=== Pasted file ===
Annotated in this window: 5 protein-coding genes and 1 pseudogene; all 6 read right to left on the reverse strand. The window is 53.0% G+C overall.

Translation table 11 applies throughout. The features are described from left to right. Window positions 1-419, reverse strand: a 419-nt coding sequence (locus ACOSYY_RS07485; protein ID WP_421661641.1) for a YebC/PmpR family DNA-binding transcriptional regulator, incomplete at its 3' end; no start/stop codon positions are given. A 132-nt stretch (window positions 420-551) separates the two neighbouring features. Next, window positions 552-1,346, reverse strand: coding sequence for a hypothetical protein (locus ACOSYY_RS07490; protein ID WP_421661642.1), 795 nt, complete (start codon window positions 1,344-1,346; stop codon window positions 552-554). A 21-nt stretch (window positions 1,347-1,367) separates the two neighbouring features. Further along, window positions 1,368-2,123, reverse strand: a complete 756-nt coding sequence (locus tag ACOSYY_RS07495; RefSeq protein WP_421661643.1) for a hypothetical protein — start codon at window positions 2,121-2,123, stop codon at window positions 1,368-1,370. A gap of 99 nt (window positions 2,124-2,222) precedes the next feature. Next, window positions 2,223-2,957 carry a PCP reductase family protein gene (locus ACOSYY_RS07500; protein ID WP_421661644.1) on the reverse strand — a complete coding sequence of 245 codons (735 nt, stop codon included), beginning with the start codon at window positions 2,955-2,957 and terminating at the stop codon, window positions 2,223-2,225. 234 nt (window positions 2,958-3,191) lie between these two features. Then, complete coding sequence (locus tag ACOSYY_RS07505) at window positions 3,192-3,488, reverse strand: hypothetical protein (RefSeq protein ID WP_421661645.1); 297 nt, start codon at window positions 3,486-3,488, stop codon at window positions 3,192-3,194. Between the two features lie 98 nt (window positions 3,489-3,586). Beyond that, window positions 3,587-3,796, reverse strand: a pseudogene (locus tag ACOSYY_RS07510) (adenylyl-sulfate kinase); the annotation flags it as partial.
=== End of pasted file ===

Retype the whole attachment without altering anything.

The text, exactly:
Annotated in this window: 5 protein-coding genes and 1 pseudogene; all 6 read right to left on the reverse strand. The window is 53.0% G+C overall.

Translation table 11 applies throughout. The features are described from left to right. Window positions 1-419, reverse strand: a 419-nt coding sequence (locus ACOSYY_RS07485; protein ID WP_421661641.1) for a YebC/PmpR family DNA-binding transcriptional regulator, incomplete at its 3' end; no start/stop codon positions are given. A 132-nt stretch (window positions 420-551) separates the two neighbouring features. Next, window positions 552-1,346, reverse strand: coding sequence for a hypothetical protein (locus ACOSYY_RS07490; protein ID WP_421661642.1), 795 nt, complete (start codon window positions 1,344-1,346; stop codon window positions 552-554). A 21-nt stretch (window positions 1,347-1,367) separates the two neighbouring features. Further along, window positions 1,368-2,123, reverse strand: a complete 756-nt coding sequence (locus tag ACOSYY_RS07495; RefSeq protein WP_421661643.1) for a hypothetical protein — start codon at window positions 2,121-2,123, stop codon at window positions 1,368-1,370. A gap of 99 nt (window positions 2,124-2,222) precedes the next feature. Next, window positions 2,223-2,957 carry a PCP reductase family protein gene (locus ACOSYY_RS07500; protein ID WP_421661644.1) on the reverse strand — a complete coding sequence of 245 codons (735 nt, stop codon included), beginning with the start codon at window positions 2,955-2,957 and terminating at the stop codon, window positions 2,223-2,225. 234 nt (window positions 2,958-3,191) lie between these two features. Then, complete coding sequence (locus tag ACOSYY_RS07505) at window positions 3,192-3,488, reverse strand: hypothetical protein (RefSeq protein ID WP_421661645.1); 297 nt, start codon at window positions 3,486-3,488, stop codon at window positions 3,192-3,194. Between the two features lie 98 nt (window positions 3,489-3,586). Beyond that, window positions 3,587-3,796, reverse strand: a pseudogene (locus tag ACOSYY_RS07510) (adenylyl-sulfate kinase); the annotation flags it as partial.